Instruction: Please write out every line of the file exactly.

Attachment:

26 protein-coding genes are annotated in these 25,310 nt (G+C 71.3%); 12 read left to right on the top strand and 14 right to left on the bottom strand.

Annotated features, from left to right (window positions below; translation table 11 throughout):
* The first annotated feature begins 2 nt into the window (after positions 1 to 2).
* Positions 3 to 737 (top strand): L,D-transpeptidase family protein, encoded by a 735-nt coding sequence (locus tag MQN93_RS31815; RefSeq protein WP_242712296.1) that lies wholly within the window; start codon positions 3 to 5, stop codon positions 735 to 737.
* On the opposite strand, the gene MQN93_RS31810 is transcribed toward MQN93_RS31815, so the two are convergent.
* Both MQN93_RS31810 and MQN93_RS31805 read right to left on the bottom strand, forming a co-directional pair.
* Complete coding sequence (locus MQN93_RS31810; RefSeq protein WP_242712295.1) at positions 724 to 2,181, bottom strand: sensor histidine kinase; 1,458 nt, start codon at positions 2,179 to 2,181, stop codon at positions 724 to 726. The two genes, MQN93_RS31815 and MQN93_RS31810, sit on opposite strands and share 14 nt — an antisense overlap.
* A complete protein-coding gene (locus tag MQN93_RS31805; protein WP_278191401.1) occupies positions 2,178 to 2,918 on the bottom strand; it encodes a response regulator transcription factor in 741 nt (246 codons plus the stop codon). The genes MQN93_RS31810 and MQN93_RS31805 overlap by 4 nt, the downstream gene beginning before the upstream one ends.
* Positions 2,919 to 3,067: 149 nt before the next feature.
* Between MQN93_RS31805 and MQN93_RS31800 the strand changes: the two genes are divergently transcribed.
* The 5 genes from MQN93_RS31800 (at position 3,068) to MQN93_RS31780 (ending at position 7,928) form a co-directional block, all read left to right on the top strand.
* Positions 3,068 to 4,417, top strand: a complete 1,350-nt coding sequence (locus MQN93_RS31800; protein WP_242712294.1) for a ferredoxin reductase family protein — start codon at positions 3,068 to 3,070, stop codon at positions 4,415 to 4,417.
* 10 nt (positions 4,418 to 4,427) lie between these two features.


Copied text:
26 protein-coding genes are annotated in these 25,310 nt (G+C 71.3%); 12 read left to right on the top strand and 14 right to left on the bottom strand.

Annotated features, from left to right (window positions below; translation table 11 throughout):
* The first annotated feature begins 2 nt into the window (after positions 1 to 2).
* Positions 3 to 737 (top strand): L,D-transpeptidase family protein, encoded by a 735-nt coding sequence (locus tag MQN93_RS31815; RefSeq protein WP_242712296.1) that lies wholly within the window; start codon positions 3 to 5, stop codon positions 735 to 737.
* On the opposite strand, the gene MQN93_RS31810 is transcribed toward MQN93_RS31815, so the two are convergent.
* Both MQN93_RS31810 and MQN93_RS31805 read right to left on the bottom strand, forming a co-directional pair.
* Complete coding sequence (locus MQN93_RS31810; RefSeq protein WP_242712295.1) at positions 724 to 2,181, bottom strand: sensor histidine kinase; 1,458 nt, start codon at positions 2,179 to 2,181, stop codon at positions 724 to 726. The two genes, MQN93_RS31815 and MQN93_RS31810, sit on opposite strands and share 14 nt — an antisense overlap.
* A complete protein-coding gene (locus tag MQN93_RS31805; protein WP_278191401.1) occupies positions 2,178 to 2,918 on the bottom strand; it encodes a response regulator transcription factor in 741 nt (246 codons plus the stop codon). The genes MQN93_RS31810 and MQN93_RS31805 overlap by 4 nt, the downstream gene beginning before the upstream one ends.
* Positions 2,919 to 3,067: 149 nt before the next feature.
* Between MQN93_RS31805 and MQN93_RS31800 the strand changes: the two genes are divergently transcribed.
* The 5 genes from MQN93_RS31800 (at position 3,068) to MQN93_RS31780 (ending at position 7,928) form a co-directional block, all read left to right on the top strand.
* Positions 3,068 to 4,417, top strand: a complete 1,350-nt coding sequence (locus MQN93_RS31800; protein WP_242712294.1) for a ferredoxin reductase family protein — start codon at positions 3,068 to 3,070, stop codon at positions 4,415 to 4,417.
* 10 nt (positions 4,418 to 4,427) lie between these two features.